WARSAW — Just a couple of years ago, Poland’s national hero was a rumpled Dutchman who had performed the unprecedented feat of getting the lackluster national soccer team into the 2008 European championships for the first time.
But now Leo Beenhakker's popularity is fading fast, along with the team's dimming fortunes.
Beenhakker, who had been the trainer for two leading Dutch teams — Ajax and Feyenoord — as well as national teams including the Netherlands, Trinidad and Tobago and Saudi Arabia, was seen as something of a miracle worker when he was unexpectedly made Poland’s head coach in 2006.
Local soccer grandees were hugely put out that a non-Polish outsider had grabbed their country’s top sports job, but the doubts vanished as Beenhakker took a motley collection of players and actually began to win with them.
Although Poland is the sixth largest nation in Europe — a soccer-mad continent — the country’s own soccer league is a shadow of that of other European countries. Poland’s top team, Legia Warsaw, has an annual budget of less than $10 million, while the average team in Western Europe spends three or four times that amount and top teams like Manchester United have annual turnovers of more than $300 million.
Plus, Poland’s official soccer bodies have been plagued by corruption and scandals, and the country’s soccer training programs are also in a shambles. Donald Tusk, the soccer-crazed prime minister, has set up a scheme to build decent soccer fields in every locality in the country. The plan is to build more than 1,200 such complexes, and more than 500 have already been completed, making it one of Tusk’s most popular and successful initiatives.
However, the program — dubbed “eaglets” after the white eagle that is Poland’s symbol — will only help out the next generation of Poland’s soccer players. Beenhakker has to work with the current crop, who are the product of the existing system.
Most of the players on the national squad play on local teams, and the few who have made it into West European leagues are usually benchwarmers. Even with that type of material to work with, Beenhakker’s early successes were astonishing. His team defeated the Portuguese, one of the best squads in the world, and ended up qualifying for the 2008 championships at the top of its group.
The country went mad for him. One of Poland’s largest banks made the leonine Beenhakker its main spokesman. Lech Kaczynski, Poland’s president, pinned one of the country’s most prestigious medals on his chest (although Kaczynski, who is not a natural soccer fan, had mangled the coach’s name as Beenhauer). One of the country’s leading newsweeklies proclaimed the Dutchman as its man of the year.
That was the high point. The national team proved to be an embarrassment at the championships last year, which were jointly held by Austria and Switzerland. The Poles lost their first game against Germany — a much better team but an ancient enemy — and in the end pulled out only one tie from the tournament before being knocked out in the first round.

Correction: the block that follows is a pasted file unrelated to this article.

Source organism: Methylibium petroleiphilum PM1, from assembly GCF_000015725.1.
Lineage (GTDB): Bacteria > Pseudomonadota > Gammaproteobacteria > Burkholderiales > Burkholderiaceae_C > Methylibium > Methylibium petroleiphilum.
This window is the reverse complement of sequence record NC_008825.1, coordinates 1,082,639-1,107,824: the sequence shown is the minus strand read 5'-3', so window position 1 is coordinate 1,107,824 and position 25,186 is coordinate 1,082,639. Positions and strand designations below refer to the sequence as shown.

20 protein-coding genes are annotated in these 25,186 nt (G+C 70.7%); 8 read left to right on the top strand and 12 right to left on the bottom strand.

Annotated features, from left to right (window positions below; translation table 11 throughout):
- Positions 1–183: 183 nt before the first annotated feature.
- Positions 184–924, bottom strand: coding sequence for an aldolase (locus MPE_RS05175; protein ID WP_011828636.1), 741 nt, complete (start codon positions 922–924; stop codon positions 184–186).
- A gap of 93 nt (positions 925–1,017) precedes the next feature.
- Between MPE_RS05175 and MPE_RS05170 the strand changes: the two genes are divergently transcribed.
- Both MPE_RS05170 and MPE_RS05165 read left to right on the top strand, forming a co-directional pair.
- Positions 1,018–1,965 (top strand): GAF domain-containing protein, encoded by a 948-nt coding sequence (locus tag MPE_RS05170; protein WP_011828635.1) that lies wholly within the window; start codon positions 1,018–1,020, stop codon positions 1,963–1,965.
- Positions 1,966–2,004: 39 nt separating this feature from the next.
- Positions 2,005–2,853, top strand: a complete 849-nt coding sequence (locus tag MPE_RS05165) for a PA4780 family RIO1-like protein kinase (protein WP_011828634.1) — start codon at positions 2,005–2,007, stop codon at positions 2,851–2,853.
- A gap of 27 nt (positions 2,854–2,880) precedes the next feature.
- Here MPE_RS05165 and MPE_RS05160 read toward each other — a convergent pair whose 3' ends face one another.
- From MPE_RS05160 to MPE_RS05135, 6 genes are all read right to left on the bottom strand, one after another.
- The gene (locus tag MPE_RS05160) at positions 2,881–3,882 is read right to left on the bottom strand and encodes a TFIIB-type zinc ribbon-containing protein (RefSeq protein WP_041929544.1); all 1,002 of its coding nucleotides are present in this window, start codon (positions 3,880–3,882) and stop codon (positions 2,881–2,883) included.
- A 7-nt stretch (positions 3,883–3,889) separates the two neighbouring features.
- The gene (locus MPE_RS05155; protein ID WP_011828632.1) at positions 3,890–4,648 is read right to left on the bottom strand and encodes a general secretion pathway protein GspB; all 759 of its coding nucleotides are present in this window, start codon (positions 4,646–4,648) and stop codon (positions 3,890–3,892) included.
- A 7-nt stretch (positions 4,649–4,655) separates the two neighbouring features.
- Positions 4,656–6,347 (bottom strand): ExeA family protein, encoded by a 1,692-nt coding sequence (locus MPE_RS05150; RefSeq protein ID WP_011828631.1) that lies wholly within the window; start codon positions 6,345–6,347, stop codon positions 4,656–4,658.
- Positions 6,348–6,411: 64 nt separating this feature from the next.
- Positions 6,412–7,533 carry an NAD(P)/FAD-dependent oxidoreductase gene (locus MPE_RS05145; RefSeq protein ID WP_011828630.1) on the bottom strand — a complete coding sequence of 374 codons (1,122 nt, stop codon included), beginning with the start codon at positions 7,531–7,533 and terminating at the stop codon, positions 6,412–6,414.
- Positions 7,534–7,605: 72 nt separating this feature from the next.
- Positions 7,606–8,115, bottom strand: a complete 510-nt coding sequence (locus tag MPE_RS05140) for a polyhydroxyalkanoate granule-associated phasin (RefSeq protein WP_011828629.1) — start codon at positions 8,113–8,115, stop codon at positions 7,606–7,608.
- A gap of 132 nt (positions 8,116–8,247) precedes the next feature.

The team has since struggled to qualify for next summer’s World Cup being held in South Africa, and Beenhakker is getting a lot of the blame.
In March, Northern Ireland unexpectedly defeated Poland after Poland’s goalie, Artur Boruc, made a hash of defending the goal. Now Poland is in third place in its qualifying group.
In a further humiliation, Poland tied Iraq 1-1 in a friendly game in South Africa last month.
A disgusted Beenhakker told Polish reporters to “F--- off!” (he has also learned how to curse in Polish) and then dumped the team during a transfer in Amsterdam. “It bothers me that all those people who are criticizing me have done nothing to move Polish football forward,” Beenhakker said in a recent interview with the Dziennik newspaper. “They’re just talking, blah, blah, blah, but nothing changes. And they’re only blaming me.”
As the team has stumbled, so Beenhakker’s Polish star has dimmed.
Artur Wichniarek, a Polish striker who plays for Berlin but is not part of the national squad, told the Dziennik: “I will play for the Polish football team at any time of day or night, but I will not play for Leo Beenhakker who mocks Polish people and my country.”
When he put out feelers about working part time for Feyenoord a few months ago, Polish soccer authorities quickly moved to see if that would allow them to fire Beenhakker. Before a recent meeting of the Polish Football Association, an official said he was “disenchanted and disgusted” by Beenhakker’s behavior.
The Polish press has also been calling on Beenhakker to go — even rooting recently for him to take a job with a South African team.
The problem for Poland is that, although the country has qualified coaches of its own, Beenhakker has still racked up more successes than any trainer in the last three decades, and replacing him now could endanger the national team’s chances of entering the World Cup.
“We have to act rationally. There is no guarantee that another coach will be able to make up the lost distance,” said Kazimierz Grenia, a member of Polish soccer’s governing body, in a recent interview. He added that if the team makes it to South Africa, it would be time to get rid of Beenhakker and replace him with a Polish coach.
If that view prevails then Beenhakker’s chances of coaching the national team in 2012, when Poland and Ukraine jointly host the European soccer championships, look remote.
It is obvious that the love between Beenhakker and his adopted country is gone.
“Find someone better and be done with it,” Beenhakker said in his recent interview.